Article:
Comorbidities- the stress of losing their child/parent/sibling will have made them more susceptible to physical illness as well as psychiatric conditions; previously existing conflicts with surviving family members may be magnified; divorce is more likely amongst parents whose children die (and so the loss of a spouse, in relational terms, frequently follows the loss of a child).

Somatic- the trauma of the loss will have kept into all their cells; when the anniversary approaches PTSD may be triggered and shaking, and other bodily convulsions and movements may be a way that the body tries to work through the trauma.

Psychological- the expected condition of depression following the loss of a family member is uniquely accompanied in transplantation with a grief which can never end. This mourning cannot end because a part of the donor literally, physically, “lives on” and there is no resolution through the anonymisation of the process and not knowing what socio-cultural home the organs reside in.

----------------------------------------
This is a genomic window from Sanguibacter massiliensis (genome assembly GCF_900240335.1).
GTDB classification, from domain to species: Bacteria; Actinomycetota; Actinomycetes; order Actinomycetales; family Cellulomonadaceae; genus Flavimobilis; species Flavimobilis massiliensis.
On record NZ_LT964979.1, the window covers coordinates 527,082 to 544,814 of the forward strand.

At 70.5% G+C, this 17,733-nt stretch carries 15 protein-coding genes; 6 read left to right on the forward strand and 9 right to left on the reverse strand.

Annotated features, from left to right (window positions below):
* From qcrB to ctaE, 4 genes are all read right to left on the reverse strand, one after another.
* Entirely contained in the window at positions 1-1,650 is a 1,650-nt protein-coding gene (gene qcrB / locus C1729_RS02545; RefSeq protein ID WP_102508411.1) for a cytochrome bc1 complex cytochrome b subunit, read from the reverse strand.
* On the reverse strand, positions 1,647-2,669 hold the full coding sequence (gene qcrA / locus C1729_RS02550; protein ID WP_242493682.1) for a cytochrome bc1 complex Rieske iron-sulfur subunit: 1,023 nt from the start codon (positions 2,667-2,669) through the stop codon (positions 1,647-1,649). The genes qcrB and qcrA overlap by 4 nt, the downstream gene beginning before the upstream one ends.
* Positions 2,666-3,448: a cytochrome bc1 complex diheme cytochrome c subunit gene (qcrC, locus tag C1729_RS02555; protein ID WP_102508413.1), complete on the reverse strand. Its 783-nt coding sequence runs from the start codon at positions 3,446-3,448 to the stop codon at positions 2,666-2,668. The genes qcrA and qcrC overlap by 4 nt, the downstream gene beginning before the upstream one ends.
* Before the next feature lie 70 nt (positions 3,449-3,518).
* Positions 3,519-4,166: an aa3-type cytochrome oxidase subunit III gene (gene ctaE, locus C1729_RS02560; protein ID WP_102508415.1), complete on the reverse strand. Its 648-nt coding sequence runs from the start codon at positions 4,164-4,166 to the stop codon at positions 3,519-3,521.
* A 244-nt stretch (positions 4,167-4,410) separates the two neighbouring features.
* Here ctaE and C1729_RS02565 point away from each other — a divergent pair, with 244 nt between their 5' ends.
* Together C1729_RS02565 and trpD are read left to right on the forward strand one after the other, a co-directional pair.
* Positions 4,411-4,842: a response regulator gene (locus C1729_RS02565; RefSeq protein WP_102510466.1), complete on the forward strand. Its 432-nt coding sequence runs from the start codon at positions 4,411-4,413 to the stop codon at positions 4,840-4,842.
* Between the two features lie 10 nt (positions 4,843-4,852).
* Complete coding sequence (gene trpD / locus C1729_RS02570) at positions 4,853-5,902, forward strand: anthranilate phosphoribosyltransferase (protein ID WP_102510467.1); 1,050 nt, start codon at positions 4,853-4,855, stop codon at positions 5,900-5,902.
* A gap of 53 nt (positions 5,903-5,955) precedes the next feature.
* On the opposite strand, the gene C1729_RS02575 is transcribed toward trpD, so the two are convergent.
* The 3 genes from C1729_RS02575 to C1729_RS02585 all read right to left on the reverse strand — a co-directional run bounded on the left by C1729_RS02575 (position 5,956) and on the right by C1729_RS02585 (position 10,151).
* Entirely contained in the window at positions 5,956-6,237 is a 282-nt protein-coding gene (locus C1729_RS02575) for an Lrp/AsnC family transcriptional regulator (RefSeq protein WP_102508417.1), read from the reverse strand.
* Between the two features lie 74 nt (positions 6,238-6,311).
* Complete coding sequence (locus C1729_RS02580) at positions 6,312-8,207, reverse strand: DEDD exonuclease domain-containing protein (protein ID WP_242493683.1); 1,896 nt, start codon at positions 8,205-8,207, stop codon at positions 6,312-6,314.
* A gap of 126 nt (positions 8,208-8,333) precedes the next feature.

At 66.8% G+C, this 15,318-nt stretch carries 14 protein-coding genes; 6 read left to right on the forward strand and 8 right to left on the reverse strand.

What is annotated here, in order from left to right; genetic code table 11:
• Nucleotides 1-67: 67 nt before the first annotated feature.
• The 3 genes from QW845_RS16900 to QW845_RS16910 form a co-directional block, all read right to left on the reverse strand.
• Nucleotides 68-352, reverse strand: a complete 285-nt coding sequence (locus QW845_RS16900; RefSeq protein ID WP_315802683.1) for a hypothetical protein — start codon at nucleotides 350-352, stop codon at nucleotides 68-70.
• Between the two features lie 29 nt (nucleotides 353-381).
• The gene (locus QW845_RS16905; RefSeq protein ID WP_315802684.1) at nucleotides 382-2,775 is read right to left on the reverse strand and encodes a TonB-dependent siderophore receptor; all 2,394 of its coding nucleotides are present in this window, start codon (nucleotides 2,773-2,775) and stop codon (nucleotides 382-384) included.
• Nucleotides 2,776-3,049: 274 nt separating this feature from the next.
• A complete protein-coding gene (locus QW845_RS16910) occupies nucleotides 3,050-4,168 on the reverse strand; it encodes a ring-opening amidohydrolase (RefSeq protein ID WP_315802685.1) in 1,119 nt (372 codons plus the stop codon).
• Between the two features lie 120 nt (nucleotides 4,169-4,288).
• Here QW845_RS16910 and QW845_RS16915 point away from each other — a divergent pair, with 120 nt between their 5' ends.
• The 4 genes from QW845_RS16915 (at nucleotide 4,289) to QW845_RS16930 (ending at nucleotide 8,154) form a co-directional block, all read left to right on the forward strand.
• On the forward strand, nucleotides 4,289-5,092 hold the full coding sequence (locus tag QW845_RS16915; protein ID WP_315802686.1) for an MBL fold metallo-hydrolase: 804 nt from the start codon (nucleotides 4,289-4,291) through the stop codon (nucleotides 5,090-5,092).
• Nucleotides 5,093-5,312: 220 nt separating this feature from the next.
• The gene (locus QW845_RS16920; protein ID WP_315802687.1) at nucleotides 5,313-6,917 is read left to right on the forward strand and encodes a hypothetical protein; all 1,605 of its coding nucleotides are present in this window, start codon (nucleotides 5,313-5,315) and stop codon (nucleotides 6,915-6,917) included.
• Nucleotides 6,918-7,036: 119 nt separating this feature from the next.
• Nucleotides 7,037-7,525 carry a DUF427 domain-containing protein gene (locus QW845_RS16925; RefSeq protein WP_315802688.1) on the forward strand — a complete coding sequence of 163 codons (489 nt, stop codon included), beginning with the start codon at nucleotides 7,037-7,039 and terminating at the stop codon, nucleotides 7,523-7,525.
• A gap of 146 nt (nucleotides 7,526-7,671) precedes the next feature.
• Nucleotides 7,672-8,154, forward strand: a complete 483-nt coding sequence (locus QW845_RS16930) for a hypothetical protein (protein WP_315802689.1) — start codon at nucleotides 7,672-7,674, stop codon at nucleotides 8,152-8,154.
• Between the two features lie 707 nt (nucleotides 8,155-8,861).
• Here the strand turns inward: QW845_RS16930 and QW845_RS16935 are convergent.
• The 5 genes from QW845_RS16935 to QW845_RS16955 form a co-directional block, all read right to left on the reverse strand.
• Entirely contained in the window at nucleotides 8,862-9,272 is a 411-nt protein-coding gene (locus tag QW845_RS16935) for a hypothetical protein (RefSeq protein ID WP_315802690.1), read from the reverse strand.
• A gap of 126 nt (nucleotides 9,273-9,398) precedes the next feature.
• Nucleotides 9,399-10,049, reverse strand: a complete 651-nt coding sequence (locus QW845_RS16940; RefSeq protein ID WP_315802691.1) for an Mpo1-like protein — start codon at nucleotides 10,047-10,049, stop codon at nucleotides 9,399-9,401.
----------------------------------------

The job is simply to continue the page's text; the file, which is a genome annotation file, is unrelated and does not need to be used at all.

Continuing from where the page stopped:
Spiritual- the cognitive dissonance of believing that the organs that are donated are only the physical remains of the extinguished consciousness of the loved one, whilst continually longing to know the recipient to see if there are any echoes of the individuality of the family member living on.

For the medical transplant team (and associated scientists) the extra layers are as follows:

Material- in addition to the physicality of the transplanted organ, there are layers in the internal scarring.

Genetic- the discovery of Microchimerism within the recipient, how the DNA of the donated organ does remain in situ but also in many instances circulates to other locations in the body.

Comorbidities- a multitude of various potentially dangerous medical conditions are to be expected with transplant recipients on account of the transplant medication which recipient must take lifelong post transplant. 50% of recipients will experience cancer, if not more; many with face acute organ rejection- all face chronic.

Somatic- dissociating from their own bodies in parallel with the dissociation from the bodies of the donor cadavers, the recipients on the operating table, etc.